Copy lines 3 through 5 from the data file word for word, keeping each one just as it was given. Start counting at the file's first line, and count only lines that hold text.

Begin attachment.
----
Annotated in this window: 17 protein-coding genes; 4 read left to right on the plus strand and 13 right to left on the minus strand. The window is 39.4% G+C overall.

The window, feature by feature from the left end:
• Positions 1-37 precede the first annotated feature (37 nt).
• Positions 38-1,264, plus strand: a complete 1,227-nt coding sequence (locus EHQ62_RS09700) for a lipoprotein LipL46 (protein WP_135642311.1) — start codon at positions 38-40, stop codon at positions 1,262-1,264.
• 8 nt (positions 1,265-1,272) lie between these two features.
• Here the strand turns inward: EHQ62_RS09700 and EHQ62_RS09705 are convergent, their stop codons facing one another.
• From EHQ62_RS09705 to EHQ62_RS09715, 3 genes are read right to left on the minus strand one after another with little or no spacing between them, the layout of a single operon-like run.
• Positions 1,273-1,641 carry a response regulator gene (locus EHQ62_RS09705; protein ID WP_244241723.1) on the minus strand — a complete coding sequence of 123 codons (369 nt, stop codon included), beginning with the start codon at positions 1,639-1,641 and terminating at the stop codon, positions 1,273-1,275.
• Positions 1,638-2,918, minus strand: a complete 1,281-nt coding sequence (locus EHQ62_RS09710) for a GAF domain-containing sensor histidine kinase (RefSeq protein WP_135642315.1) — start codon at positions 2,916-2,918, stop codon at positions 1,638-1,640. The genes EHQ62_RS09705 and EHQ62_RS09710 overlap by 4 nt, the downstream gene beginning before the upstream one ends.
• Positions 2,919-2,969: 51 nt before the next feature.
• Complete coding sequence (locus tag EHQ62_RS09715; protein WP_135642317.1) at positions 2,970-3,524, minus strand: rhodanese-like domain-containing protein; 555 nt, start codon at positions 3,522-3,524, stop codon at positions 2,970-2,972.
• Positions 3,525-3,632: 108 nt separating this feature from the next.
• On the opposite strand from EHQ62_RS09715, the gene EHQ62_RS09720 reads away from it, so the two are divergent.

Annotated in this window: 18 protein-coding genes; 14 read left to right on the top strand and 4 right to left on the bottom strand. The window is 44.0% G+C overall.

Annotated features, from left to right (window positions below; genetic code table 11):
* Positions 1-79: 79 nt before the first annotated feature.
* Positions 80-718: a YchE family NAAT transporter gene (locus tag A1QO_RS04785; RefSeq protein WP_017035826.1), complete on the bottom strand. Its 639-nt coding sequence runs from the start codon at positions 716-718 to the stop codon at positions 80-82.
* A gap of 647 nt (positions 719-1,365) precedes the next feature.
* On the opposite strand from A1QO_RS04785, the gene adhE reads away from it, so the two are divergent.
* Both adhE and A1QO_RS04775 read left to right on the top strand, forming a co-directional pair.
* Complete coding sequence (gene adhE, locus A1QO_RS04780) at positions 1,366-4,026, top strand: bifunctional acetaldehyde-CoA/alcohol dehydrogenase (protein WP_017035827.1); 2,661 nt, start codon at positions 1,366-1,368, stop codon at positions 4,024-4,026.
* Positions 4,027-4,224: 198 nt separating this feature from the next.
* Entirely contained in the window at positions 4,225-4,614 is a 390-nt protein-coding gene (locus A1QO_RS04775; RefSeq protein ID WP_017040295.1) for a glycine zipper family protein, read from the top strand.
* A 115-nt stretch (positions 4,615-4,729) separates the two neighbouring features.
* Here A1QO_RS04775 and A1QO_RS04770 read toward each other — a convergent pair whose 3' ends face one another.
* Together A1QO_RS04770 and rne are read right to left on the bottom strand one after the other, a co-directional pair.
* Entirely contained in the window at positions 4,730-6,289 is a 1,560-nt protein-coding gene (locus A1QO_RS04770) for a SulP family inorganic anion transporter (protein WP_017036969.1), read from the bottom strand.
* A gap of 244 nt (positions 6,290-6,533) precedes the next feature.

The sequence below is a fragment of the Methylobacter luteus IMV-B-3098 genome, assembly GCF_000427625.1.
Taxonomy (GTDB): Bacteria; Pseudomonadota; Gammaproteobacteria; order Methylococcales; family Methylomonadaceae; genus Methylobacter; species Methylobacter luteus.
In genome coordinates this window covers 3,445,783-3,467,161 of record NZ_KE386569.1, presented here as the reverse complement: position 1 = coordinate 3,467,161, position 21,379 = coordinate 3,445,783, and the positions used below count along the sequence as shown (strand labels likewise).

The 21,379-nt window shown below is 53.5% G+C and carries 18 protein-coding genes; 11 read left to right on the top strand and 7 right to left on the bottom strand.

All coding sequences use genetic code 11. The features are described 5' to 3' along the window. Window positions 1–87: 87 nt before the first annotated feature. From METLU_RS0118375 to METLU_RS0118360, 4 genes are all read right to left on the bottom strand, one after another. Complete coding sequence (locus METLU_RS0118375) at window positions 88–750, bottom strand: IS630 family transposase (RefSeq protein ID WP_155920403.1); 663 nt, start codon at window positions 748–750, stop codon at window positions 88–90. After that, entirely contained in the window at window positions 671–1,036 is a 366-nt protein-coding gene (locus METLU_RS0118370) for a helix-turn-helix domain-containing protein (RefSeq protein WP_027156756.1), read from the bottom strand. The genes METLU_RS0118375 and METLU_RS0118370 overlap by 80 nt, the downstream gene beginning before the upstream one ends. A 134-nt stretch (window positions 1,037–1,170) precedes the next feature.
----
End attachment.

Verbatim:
• Positions 1-37 precede the first annotated feature (37 nt).
• Positions 38-1,264, plus strand: a complete 1,227-nt coding sequence (locus EHQ62_RS09700) for a lipoprotein LipL46 (protein WP_135642311.1) — start codon at positions 38-40, stop codon at positions 1,262-1,264.
• 8 nt (positions 1,265-1,272) lie between these two features.